And listen, once more, to Hyrum Smith’s declaration about the months he spent in Liberty Jail, condemned to death: “I thank God that I felt a determination to die, rather than deny the things which my eyes had seen, which my hands had handled.”
Those don’t sound like imaginary experiences to me.
Why would you need a vision or supernatural power to see real physical plates that Joseph said were in a box that he carried around? When Martin Harris was asked, “But did you see them [plates] with your natural, your bodily eyes, just as you see this pencil-case in my hand? Now say no or yes to this.” Martin answered, “I did not see them as I do that pencil-case, yet I saw them with the eye of faith; I saw them just as distinctly as I see anything around me, though at the time they were covered over with a cloth.” – Origin and History of the Mormonites, p.406
Why couldn’t Martin just simply answer “yes”?
Oh, for heaven’s sake. This quote is taken, yet again, from the exact same John A. Clark account that Jeremy has already quoted ad nauseam. This is not a new source, though he pretends it is by quoting a different article title.
Gilbert, Clark, and Metcalf each receive multiple mentions in this little collection of quotes, and they’re all taken from the same accounts. We just went through 11 different quotes. Jeremy pretended they were all unique. However, two were from the same quote by Anthony Metcalf. Four of them—quite likely five: the Townsend quote is anonymous but with the same wording as the others—were from John H. Gilbert. Three were from John A. Clark. That means, at best there are six original quotes we’re dealing with, most likely five. Again, either Jeremy Runnells is too lazy to actually read his own sources and doesn’t realize that they’re duplicates, or he’s deliberately lying and trying to cover that fact up. There is no other explanation for this mess.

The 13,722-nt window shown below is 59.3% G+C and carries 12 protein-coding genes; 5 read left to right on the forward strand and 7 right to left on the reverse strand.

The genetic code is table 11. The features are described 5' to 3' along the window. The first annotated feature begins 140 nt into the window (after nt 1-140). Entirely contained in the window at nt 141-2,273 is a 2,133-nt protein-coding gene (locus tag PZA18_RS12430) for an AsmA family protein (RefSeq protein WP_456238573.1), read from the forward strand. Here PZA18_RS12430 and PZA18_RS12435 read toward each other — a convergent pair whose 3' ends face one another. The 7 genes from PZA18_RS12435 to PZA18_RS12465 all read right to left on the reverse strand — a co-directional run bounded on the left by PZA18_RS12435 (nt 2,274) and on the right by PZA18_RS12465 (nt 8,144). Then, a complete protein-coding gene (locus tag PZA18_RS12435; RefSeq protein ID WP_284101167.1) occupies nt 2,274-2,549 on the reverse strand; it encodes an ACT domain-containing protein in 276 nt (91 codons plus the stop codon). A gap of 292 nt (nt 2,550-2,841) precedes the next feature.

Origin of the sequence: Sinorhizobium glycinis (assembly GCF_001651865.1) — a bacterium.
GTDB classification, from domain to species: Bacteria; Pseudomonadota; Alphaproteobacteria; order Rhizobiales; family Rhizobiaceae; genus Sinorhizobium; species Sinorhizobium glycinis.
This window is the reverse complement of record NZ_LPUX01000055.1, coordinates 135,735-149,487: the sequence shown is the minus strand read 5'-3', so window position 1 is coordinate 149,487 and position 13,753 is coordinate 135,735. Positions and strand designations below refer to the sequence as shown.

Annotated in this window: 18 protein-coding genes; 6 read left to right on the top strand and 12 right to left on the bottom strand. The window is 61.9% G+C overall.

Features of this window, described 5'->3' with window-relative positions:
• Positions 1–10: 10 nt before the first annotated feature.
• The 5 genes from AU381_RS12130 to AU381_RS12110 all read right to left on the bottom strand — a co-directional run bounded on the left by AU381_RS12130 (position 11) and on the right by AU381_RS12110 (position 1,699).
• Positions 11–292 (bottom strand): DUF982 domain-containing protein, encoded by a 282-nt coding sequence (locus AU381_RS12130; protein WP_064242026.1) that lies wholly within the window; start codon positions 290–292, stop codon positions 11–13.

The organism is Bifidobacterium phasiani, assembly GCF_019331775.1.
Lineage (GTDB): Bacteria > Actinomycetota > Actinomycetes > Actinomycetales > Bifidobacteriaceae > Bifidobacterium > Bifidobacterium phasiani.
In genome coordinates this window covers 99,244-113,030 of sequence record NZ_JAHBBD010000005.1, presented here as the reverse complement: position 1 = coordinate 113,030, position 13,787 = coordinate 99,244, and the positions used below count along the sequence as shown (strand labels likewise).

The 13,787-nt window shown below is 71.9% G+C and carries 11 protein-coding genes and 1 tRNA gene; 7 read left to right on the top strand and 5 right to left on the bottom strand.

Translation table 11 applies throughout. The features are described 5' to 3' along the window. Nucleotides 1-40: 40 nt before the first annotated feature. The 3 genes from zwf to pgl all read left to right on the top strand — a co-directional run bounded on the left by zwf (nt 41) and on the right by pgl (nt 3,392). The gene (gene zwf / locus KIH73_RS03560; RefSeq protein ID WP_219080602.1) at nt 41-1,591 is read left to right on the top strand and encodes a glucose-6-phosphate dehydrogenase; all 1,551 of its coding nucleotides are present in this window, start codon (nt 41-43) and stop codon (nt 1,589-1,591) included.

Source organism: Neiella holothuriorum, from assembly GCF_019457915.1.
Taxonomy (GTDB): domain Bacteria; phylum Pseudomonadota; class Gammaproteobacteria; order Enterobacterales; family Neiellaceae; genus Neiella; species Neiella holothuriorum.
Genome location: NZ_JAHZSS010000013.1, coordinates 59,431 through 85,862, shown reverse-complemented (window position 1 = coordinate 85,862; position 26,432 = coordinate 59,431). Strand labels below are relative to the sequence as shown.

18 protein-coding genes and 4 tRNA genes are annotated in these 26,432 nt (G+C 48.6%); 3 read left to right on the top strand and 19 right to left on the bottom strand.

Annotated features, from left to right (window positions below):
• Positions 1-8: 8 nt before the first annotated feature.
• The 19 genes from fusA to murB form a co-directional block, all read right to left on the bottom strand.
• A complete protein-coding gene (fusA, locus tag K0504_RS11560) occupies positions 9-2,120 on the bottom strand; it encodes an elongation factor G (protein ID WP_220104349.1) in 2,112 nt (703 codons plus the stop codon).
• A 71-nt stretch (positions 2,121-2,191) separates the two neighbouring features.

As for why Martin simply couldn’t answer “yes” to these questions, how do we know that he didn’t? Again, none of these are firsthand sources, and most of them are from people actively working to disprove the Church’s truth claims. They’re all secondhand at best, and several of them are anonymous hearsay. And in the full quote from the John A. Clark account, Martin actually did just say yes twice, but the interviewer kept pestering him until he said something else:
A gentleman in Palmyra…appealed to Harris and asked him directly,—“Did you see those plates?” Harris replied, he did. “Did you see the plates, and the engravings on them with your bodily eyes?” Harries replied, “Yes, I saw them with my eyes,—they were shown unto me by the power of God and not of man.” “But did you see them with your natural,—your bodily eyes, just as you see this pencil-case in my and? Now say no or yes to this.” Harris replied,—“Why I did not see them as I do that pencil-case, yet I saw them with the eye of faith; I saw them just as distinctly as I see anything around me,—though at the time they were covered over with a cloth.
Anyway, I just wanted to wrap up this section by sharing some additional words by Richard Anderson: